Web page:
Better Buy: Seagate Technology PLC vs. Western Digital Corporation

Seagate Technology (NASDAQ: STX) and Western Digital (NASDAQ: WDC) are the leading makers of hard-disk drives (HDDs). Both companies also offer flash-based storage products, such as solid-state drives (SSDs). Seagate and Western Digital have delivered solid results lately, driven by strong demand for high-capacity HDDs, which are being used by data centers.

Market participants expect strong demand for storage capacity over the next decade as the world accumulates more and more data from mobile devices, the cloud, and the Internet of Things. Additionally, SSD technology -- in which Western Digital is No. 2 in market share, thanks to its ownership of SanDisk -- is expected to become more widely adopted, especially in the consumer market.

We'll compare both stocks on a range of key metrics to determine which is the better buy for investors today.

Financial fortitude

Both Seagate and Western Digital have more debt than cash on their balance sheets. Western Digital has more than twice the amount of debt as Seagate. Even when subtracting cash on hand from their respective debt balances, Western Digital has more than twice the amount of net debt.

Metric Seagate Technology Western Digital
Cash $1.85 billion $5.01 billion
Debt $4.82 billion $11.17 billion
Interest coverage 6.92 5.35
Revenue $11.18 billion $20.65 billion
Net income $1.18 billion $675 million
Free cash flow $1.75 billion $3.37 billion

That said, Western Digital generates nearly twice as much revenue and free cash flow as Seagate, so it can afford to carry more debt.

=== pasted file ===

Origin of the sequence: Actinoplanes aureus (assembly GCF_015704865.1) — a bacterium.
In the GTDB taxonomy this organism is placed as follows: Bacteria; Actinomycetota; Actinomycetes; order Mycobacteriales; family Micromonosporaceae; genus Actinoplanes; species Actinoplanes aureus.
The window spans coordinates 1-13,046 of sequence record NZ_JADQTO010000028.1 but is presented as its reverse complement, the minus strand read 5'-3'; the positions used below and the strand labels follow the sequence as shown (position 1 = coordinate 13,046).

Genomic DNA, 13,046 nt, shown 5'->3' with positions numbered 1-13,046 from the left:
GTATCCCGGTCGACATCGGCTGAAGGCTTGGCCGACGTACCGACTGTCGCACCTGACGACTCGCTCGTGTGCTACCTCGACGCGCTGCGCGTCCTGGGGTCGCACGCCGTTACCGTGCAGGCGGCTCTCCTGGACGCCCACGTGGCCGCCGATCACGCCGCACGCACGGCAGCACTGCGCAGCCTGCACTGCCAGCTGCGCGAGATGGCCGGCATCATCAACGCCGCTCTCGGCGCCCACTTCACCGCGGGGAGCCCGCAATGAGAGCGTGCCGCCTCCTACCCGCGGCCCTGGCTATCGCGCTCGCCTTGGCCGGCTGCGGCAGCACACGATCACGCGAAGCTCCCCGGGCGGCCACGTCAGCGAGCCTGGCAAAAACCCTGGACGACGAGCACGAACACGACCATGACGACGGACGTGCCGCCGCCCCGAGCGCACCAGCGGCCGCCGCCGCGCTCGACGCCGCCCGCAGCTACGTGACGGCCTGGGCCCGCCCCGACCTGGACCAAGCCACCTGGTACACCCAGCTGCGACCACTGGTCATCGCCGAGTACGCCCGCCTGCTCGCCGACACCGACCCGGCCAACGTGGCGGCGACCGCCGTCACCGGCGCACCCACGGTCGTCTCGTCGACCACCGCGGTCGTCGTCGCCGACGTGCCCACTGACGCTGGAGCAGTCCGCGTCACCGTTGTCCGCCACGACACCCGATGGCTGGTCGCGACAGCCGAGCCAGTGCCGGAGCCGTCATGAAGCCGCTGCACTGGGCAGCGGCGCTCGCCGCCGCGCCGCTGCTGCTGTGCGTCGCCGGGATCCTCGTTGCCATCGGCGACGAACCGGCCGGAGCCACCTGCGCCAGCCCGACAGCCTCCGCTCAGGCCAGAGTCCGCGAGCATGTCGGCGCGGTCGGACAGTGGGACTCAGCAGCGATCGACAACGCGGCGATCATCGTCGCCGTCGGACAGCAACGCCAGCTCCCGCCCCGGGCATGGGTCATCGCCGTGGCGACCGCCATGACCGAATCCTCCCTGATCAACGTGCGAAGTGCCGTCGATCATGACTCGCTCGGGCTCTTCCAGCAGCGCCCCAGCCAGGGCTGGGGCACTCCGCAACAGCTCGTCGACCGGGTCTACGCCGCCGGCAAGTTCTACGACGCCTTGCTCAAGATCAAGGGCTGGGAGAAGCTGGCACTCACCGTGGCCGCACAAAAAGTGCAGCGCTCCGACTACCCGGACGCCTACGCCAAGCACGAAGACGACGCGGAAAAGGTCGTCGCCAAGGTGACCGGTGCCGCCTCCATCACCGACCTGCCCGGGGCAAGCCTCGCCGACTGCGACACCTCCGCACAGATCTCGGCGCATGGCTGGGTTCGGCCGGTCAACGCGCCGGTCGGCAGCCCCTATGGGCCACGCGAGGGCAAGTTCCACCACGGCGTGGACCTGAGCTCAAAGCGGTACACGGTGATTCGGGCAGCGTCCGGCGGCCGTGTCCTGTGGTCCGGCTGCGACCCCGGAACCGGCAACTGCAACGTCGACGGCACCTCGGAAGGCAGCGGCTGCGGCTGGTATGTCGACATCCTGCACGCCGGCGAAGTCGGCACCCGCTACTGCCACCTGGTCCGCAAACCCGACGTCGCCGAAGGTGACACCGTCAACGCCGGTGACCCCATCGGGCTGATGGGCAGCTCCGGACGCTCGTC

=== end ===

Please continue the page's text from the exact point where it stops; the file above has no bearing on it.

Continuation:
We can get a better handle on which company is stronger financially by looking at the interest coverage ratio (earnings before interest and taxes divided by interest expense). This measures how many times over a company can pay the interest expense on debt out of its operating income. The higher the number, the better.

On this measure of financial fortitude, Seagate is able to cover its interest expense 6.92 times, while Western Digital has a lower interest coverage ratio, at 5.35 times.

Winner: Seagate

Recent performance and growth expectations

Western Digital grew revenue 8% in fiscal 2018, driven by solid demand across data-center solutions, flash storage, and hard drives. Non-GAAP gross margin for the year expanded 470 basis points, based on a strong pricing environment for flash storage and enterprise products. Cost controls and share repurchases helped send non-GAAP earnings per share up 60% for the year.

Looking ahead, Western Digital's management sees an oversupply in flash products, which will push pricing and gross margin down in fiscal 2019. The company is targeting 4% to 8% annual top-line growth over the long term. Analysts currently expect Western Digital to grow earnings 5.6% annually over the next five years.

Seagate grew revenue 4% last year, driven by an increase in total exabytes shipped and higher demand for HDDs. Lower operating expenses and share repurchases caused non-GAAP earnings per share to surge 34% for the year. However, analysts expect Seagate to grow earnings just 7.1% annually over the next five years.